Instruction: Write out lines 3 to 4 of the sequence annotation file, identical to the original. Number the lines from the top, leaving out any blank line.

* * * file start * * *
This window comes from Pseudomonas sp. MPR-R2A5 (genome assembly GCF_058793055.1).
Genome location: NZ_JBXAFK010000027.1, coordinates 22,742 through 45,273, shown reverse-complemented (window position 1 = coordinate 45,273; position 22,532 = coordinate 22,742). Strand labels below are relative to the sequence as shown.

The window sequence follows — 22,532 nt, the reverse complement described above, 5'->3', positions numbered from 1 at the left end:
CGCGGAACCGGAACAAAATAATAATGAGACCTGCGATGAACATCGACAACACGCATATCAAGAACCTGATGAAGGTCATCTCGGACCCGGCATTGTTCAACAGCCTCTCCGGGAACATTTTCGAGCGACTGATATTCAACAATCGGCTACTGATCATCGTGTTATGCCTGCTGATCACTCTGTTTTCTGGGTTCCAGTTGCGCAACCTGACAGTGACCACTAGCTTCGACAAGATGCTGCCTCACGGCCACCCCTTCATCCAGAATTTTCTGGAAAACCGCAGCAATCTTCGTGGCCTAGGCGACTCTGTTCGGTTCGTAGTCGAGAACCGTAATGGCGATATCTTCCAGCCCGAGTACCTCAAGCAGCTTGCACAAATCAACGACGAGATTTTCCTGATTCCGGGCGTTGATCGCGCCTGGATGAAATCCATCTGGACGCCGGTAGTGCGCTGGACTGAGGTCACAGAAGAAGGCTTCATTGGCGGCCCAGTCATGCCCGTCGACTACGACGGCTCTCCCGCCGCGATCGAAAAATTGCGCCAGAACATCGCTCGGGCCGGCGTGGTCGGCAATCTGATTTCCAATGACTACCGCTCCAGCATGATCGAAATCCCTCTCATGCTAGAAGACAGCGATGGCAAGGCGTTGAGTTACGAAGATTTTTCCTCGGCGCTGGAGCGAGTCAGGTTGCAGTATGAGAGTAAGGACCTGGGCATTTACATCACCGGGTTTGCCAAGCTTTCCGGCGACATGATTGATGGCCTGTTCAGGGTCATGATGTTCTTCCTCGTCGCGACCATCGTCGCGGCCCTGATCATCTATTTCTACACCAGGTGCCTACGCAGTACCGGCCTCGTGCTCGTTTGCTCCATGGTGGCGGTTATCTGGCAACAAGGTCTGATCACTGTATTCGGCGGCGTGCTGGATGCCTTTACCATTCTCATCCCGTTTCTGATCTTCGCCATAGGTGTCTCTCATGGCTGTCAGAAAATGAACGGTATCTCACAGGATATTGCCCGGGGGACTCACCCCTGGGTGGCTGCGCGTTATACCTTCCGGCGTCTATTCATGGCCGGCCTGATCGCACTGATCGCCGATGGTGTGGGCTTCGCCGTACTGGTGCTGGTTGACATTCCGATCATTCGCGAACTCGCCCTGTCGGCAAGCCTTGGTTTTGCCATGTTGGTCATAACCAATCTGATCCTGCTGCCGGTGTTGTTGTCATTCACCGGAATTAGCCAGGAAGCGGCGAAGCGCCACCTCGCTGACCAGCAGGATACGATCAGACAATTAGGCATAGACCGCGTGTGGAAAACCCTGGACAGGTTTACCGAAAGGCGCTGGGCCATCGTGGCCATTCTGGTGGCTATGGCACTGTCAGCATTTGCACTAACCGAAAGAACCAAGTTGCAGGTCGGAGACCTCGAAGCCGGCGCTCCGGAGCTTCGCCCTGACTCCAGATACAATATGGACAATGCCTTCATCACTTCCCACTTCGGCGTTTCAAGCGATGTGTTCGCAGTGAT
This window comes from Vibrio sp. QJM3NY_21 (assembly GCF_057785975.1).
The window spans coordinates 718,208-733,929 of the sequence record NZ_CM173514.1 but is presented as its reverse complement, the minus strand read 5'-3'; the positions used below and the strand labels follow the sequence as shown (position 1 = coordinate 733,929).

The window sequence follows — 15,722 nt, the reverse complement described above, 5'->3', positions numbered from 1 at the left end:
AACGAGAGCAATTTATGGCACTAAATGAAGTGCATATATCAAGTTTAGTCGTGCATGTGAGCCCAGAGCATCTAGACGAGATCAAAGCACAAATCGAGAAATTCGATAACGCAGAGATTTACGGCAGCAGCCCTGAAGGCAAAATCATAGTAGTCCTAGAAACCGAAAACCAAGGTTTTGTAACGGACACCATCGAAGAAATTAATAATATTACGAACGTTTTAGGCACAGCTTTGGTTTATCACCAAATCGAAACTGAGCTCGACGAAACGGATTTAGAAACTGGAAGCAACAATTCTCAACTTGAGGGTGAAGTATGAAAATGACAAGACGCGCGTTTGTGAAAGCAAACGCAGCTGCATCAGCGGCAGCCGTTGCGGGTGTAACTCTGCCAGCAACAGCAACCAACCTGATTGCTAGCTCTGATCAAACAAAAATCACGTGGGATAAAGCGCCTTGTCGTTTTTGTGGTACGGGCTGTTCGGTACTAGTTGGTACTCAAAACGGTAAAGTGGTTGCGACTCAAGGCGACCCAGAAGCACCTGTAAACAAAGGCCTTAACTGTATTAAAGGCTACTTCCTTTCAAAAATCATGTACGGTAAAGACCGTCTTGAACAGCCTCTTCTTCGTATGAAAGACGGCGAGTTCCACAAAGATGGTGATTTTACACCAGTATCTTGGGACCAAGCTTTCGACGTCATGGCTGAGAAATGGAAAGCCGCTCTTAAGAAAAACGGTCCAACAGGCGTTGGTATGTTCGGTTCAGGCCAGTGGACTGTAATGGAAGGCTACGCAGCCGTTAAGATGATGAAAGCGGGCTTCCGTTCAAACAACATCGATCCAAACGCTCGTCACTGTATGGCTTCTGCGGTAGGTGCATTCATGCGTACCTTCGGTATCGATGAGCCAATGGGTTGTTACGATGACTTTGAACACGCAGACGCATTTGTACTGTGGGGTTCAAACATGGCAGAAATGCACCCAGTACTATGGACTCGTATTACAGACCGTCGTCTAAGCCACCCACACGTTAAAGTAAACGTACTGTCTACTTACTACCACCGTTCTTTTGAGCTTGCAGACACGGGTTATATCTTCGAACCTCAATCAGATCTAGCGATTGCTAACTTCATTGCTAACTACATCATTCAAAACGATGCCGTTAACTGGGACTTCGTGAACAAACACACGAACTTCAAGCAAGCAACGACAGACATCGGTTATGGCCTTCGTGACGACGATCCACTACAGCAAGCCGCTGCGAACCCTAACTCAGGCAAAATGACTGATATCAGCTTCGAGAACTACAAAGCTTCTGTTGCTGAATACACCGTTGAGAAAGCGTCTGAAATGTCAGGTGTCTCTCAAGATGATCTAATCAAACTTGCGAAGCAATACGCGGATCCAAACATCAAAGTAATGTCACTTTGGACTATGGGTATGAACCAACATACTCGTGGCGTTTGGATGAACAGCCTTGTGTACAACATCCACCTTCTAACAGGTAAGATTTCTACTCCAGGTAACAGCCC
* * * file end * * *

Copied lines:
The window sequence follows — 22,532 nt, the reverse complement described above, 5'->3', positions numbered from 1 at the left end:
CGCGGAACCGGAACAAAATAATAATGAGACCTGCGATGAACATCGACAACACGCATATCAAGAACCTGATGAAGGTCATCTCGGACCCGGCATTGTTCAACAGCCTCTCCGGGAACATTTTCGAGCGACTGATATTCAACAATCGGCTACTGATCATCGTGTTATGCCTGCTGATCACTCTGTTTTCTGGGTTCCAGTTGCGCAACCTGACAGTGACCACTAGCTTCGACAAGATGCTGCCTCACGGCCACCCCTTCATCCAGAATTTTCTGGAAAACCGCAGCAATCTTCGTGGCCTAGGCGACTCTGTTCGGTTCGTAGTCGAGAACCGTAATGGCGATATCTTCCAGCCCGAGTACCTCAAGCAGCTTGCACAAATCAACGACGAGATTTTCCTGATTCCGGGCGTTGATCGCGCCTGGATGAAATCCATCTGGACGCCGGTAGTGCGCTGGACTGAGGTCACAGAAGAAGGCTTCATTGGCGGCCCAGTCATGCCCGTCGACTACGACGGCTCTCCCGCCGCGATCGAAAAATTGCGCCAGAACATCGCTCGGGCCGGCGTGGTCGGCAATCTGATTTCCAATGACTACCGCTCCAGCATGATCGAAATCCCTCTCATGCTAGAAGACAGCGATGGCAAGGCGTTGAGTTACGAAGATTTTTCCTCGGCGCTGGAGCGAGTCAGGTTGCAGTATGAGAGTAAGGACCTGGGCATTTACATCACCGGGTTTGCCAAGCTTTCCGGCGACATGATTGATGGCCTGTTCAGGGTCATGATGTTCTTCCTCGTCGCGACCATCGTCGCGGCCCTGATCATCTATTTCTACACCAGGTGCCTACGCAGTACCGGCCTCGTGCTCGTTTGCTCCATGGTGGCGGTTATCTGGCAACAAGGTCTGATCACTGTATTCGGCGGCGTGCTGGATGCCTTTACCATTCTCATCCCGTTTCTGATCTTCGCCATAGGTGTCTCTCATGGCTGTCAGAAAATGAACGGTATCTCACAGGATATTGCCCGGGGGACTCACCCCTGGGTGGCTGCGCGTTATACCTTCCGGCGTCTATTCATGGCCGGCCTGATCGCACTGATCGCCGATGGTGTGGGCTTCGCCGTACTGGTGCTGGTTGACATTCCGATCATTCGCGAACTCGCCCTGTCGGCAAGCCTTGGTTTTGCCATGTTGGTCATAACCAATCTGATCCTGCTGCCGGTGTTGTTGTCATTCACCGGAATTAGCCAGGAAGCGGCGAAGCGCCACCTCGCTGACCAGCAGGATACGATCAGACAATTAGGCATAGACCGCGTGTGGAAAACCCTGGACAGGTTTACCGAAAGGCGCTGGGCCATCGTGGCCATTCTGGTGGCTATGGCACTGTCAGCATTTGCACTAACCGAAAGAACCAAGTTGCAGGTCGGAGACCTCGAAGCCGGCGCTCCGGAGCTTCGCCCTGACTCCAGATACAATATGGACAATGCCTTCATCACTTCCCACTTCGGCGTTTCAAGCGATGTGTTCGCAGTGAT